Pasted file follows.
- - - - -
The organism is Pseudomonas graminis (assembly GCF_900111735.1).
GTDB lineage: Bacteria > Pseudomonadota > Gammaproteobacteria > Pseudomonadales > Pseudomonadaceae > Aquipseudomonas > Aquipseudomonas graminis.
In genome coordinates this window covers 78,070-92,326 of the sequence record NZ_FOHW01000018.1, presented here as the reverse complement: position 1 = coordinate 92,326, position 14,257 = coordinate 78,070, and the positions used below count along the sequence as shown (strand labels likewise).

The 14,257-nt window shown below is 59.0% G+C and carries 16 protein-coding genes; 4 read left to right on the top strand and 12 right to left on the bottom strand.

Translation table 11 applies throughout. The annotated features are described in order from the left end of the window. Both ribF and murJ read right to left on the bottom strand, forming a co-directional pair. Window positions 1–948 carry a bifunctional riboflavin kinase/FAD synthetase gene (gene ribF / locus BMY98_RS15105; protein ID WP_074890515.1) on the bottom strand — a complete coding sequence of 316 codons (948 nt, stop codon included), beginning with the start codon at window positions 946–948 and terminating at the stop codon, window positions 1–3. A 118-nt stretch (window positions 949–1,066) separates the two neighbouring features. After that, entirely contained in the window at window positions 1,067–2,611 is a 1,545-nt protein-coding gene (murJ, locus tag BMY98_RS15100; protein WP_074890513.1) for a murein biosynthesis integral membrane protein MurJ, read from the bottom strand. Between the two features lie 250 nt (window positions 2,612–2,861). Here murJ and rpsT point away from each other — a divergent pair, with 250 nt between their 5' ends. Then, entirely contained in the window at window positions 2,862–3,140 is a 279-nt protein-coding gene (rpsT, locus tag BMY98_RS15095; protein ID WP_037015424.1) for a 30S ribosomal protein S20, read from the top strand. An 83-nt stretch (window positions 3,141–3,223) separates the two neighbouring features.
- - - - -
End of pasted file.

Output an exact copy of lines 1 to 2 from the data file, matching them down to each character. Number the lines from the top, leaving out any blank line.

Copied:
The organism is Pseudomonas graminis (assembly GCF_900111735.1).
GTDB lineage: Bacteria > Pseudomonadota > Gammaproteobacteria > Pseudomonadales > Pseudomonadaceae > Aquipseudomonas > Aquipseudomonas graminis.